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The EKSphemeral CLI

Info

Currently, the CLI binaries are available for both macOS and Linux platforms.

You can create, inspect, and prolong the lifetime of a cluster with the CLI as shown in the following.

Manual install

Note

You usually don't need to install the CLI manually, it should have been set up with the overall install. However, in cases where you want to access EKSphemeral from a machine other than the one you set it up originally or the CLI has been removed by someone or something, follow the steps here.

To manually install the binary CLI, for example on macOS, do:

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$ curl -sL https://github.com/mhausenblas/eksphemeral/releases/latest/download/eksp-macos -o eksp
$ chmod +x eksp
$ sudo mv ./eksp /usr/local/bin

Now, let's check if there are already clusters are managed by EKSphemeral:

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$ eksp list
No clusters found

Since we just installed EKSphemeral, there are no clusters, yet. Let's change that.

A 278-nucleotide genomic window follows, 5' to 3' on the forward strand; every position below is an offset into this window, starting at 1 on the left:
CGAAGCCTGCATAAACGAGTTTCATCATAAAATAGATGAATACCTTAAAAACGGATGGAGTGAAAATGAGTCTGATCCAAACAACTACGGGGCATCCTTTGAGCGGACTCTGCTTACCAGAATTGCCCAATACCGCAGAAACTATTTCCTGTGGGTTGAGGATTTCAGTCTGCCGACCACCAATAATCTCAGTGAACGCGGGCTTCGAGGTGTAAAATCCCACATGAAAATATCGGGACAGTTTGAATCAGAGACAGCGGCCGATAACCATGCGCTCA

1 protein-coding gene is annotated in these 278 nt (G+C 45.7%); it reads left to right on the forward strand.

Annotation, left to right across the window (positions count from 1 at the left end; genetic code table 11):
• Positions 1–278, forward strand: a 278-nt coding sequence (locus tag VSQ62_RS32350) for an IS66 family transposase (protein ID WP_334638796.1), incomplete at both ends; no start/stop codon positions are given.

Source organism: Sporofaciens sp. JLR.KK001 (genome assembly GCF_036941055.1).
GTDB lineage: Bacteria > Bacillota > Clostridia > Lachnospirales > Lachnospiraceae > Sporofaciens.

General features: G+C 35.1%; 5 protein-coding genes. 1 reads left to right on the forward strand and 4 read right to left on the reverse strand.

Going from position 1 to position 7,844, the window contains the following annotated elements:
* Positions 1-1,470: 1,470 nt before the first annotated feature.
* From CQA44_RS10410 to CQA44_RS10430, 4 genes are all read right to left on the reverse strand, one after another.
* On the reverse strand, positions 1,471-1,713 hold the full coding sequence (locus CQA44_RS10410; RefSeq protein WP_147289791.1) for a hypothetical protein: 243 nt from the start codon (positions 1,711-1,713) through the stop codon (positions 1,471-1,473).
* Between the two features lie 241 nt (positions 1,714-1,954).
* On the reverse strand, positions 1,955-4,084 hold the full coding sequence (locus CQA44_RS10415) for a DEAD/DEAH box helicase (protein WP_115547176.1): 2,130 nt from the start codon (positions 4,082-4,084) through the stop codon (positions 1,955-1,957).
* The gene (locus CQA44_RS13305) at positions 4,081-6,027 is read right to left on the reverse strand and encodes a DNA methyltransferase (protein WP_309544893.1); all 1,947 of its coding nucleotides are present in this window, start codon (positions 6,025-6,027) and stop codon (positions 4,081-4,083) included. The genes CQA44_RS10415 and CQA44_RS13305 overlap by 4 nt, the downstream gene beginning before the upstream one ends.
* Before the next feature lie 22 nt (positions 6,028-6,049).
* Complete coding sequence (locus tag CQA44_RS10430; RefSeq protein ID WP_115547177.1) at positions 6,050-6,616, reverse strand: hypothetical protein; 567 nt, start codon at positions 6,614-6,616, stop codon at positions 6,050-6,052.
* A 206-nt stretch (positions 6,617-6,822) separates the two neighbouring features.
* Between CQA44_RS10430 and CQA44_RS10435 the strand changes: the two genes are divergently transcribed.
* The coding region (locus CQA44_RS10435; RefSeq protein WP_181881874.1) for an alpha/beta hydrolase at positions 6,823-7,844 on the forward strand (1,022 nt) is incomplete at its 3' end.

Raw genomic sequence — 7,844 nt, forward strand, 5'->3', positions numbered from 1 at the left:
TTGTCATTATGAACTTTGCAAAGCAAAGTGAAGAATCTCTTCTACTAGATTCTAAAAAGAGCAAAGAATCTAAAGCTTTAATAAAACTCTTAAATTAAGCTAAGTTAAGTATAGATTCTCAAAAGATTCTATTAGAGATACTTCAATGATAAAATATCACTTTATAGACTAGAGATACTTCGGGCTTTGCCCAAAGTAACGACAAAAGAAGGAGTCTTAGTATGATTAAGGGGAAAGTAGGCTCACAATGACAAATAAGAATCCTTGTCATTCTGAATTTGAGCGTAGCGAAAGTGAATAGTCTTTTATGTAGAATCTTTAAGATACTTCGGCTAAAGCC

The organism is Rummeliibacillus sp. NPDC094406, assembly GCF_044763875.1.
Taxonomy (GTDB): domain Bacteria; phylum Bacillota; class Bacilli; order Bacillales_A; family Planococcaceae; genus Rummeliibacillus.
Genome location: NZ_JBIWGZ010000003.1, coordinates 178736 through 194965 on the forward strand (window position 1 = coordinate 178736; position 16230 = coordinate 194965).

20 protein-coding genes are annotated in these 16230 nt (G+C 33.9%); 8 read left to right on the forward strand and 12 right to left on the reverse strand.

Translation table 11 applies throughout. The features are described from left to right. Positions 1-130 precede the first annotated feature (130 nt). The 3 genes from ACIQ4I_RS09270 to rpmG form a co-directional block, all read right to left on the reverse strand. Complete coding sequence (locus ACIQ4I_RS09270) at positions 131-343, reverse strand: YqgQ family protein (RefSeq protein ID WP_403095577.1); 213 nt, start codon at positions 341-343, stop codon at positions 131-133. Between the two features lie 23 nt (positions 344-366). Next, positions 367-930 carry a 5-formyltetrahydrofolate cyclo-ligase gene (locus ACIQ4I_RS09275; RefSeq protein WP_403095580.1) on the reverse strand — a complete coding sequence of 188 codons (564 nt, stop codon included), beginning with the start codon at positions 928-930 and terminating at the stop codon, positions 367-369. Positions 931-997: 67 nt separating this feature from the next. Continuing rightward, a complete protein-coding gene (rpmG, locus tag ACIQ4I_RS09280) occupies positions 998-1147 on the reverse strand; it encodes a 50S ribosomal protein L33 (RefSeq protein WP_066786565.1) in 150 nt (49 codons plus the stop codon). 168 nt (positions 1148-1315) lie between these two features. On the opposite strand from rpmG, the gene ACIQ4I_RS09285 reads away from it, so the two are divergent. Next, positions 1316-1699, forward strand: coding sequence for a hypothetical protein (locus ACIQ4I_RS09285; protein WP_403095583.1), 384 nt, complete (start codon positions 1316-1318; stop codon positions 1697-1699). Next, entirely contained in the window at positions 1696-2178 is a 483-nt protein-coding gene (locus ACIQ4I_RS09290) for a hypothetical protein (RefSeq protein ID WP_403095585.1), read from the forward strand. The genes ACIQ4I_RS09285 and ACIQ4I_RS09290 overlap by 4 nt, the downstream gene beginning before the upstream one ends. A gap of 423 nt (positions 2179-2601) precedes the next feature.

Create clusters

The CLI allows you to create ephemeral EKS clusters with a single command, based on a simple JSON cluster spec file.

Basics

Let's create a cluster named mh9-eksp, with three worker nodes, using Kubernetes version 1.12, with a 150 min timeout.

First, create a file cluster-spec.json with the following content:

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{
    "id": "",
    "name": "mh9-eksp",
    "numworkers": 3,
    "kubeversion": "1.12",
    "timeout": 150,
    "ttl": 150,
    "owner": "hausenbl+notif@amazon.com",
    "created": ""
}

Now you can use the create command like so:

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$ eksp create cluster-spec.json
Trying to create a new ephemeral cluster ...
... using cluster spec cluster-spec.json
Seems you have set 'us-east-2' as the target region, using this for all following operations
I will now provision the EKS cluster mh9-eksp using AWS Fargate:

[i] Running task eksctl
Waiting for EKS cluster provisioning to complete. Allow some 15 min to complete, checking status every minute:
.........
Successfully created data plane for cluster mh9-eksp using AWS Fargate and now moving on to the control plane in AWS Lambda and S3 ...

Successfully created control plane entry for cluster mh9-eksp via AWS Lambda and Amazon S3 ...

Now moving on to configure kubectl to point to your EKS cluster: